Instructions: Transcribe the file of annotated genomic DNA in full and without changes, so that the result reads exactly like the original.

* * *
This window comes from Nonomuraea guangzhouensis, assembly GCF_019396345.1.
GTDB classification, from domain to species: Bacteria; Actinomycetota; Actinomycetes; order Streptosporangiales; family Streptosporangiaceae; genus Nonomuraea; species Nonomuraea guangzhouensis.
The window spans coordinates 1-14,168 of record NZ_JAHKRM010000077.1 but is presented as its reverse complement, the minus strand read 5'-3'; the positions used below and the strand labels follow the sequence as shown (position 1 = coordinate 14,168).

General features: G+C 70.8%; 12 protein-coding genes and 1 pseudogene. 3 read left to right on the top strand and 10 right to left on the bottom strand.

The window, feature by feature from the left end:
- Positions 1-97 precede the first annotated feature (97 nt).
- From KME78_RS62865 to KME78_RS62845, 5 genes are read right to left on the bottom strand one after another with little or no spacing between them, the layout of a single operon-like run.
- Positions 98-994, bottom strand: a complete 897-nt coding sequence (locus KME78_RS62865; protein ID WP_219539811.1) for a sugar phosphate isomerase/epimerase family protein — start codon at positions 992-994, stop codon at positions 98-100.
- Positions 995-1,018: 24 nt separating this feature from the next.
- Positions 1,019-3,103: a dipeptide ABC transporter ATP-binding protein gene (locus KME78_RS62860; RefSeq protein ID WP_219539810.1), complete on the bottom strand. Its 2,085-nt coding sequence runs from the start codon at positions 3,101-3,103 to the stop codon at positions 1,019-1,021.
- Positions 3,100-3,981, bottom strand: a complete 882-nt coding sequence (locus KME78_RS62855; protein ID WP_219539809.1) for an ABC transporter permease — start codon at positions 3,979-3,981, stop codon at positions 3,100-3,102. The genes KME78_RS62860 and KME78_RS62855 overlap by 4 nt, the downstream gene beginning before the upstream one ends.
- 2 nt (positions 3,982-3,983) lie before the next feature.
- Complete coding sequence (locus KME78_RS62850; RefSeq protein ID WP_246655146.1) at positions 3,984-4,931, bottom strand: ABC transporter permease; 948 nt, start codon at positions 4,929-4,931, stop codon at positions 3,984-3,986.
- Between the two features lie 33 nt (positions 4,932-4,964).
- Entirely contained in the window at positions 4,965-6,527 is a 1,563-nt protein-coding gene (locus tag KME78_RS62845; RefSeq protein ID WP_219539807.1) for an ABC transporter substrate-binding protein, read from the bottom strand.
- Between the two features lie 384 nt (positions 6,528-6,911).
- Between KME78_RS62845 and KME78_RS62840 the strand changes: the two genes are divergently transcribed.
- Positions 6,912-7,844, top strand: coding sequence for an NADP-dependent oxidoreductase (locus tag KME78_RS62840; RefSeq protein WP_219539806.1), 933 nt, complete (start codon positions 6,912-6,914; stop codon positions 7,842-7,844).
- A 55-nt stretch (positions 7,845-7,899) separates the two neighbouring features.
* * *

This window comes from Nonomuraea guangzhouensis, assembly GCF_019396345.1.
GTDB classification, from domain to species: Bacteria; Actinomycetota; Actinomycetes; order Streptosporangiales; family Streptosporangiaceae; genus Nonomuraea; species Nonomuraea guangzhouensis.
The window spans coordinates 1-14,168 of record NZ_JAHKRM010000077.1 but is presented as its reverse complement, the minus strand read 5'-3'; the positions used below and the strand labels follow the sequence as shown (position 1 = coordinate 14,168).

General features: G+C 70.8%; 12 protein-coding genes and 1 pseudogene. 3 read left to right on the top strand and 10 right to left on the bottom strand.

The window, feature by feature from the left end:
- Positions 1-97 precede the first annotated feature (97 nt).
- From KME78_RS62865 to KME78_RS62845, 5 genes are read right to left on the bottom strand one after another with little or no spacing between them, the layout of a single operon-like run.
- Positions 98-994, bottom strand: a complete 897-nt coding sequence (locus KME78_RS62865; protein ID WP_219539811.1) for a sugar phosphate isomerase/epimerase family protein — start codon at positions 992-994, stop codon at positions 98-100.
- Positions 995-1,018: 24 nt separating this feature from the next.
- Positions 1,019-3,103: a dipeptide ABC transporter ATP-binding protein gene (locus KME78_RS62860; RefSeq protein ID WP_219539810.1), complete on the bottom strand. Its 2,085-nt coding sequence runs from the start codon at positions 3,101-3,103 to the stop codon at positions 1,019-1,021.
- Positions 3,100-3,981, bottom strand: a complete 882-nt coding sequence (locus KME78_RS62855; protein ID WP_219539809.1) for an ABC transporter permease — start codon at positions 3,979-3,981, stop codon at positions 3,100-3,102. The genes KME78_RS62860 and KME78_RS62855 overlap by 4 nt, the downstream gene beginning before the upstream one ends.
- 2 nt (positions 3,982-3,983) lie before the next feature.
- Complete coding sequence (locus KME78_RS62850; RefSeq protein ID WP_246655146.1) at positions 3,984-4,931, bottom strand: ABC transporter permease; 948 nt, start codon at positions 4,929-4,931, stop codon at positions 3,984-3,986.
- Between the two features lie 33 nt (positions 4,932-4,964).
- Entirely contained in the window at positions 4,965-6,527 is a 1,563-nt protein-coding gene (locus tag KME78_RS62845; RefSeq protein ID WP_219539807.1) for an ABC transporter substrate-binding protein, read from the bottom strand.
- Between the two features lie 384 nt (positions 6,528-6,911).
- Between KME78_RS62845 and KME78_RS62840 the strand changes: the two genes are divergently transcribed.
- Positions 6,912-7,844, top strand: coding sequence for an NADP-dependent oxidoreductase (locus tag KME78_RS62840; RefSeq protein WP_219539806.1), 933 nt, complete (start codon positions 6,912-6,914; stop codon positions 7,842-7,844).
- A 55-nt stretch (positions 7,845-7,899) separates the two neighbouring features.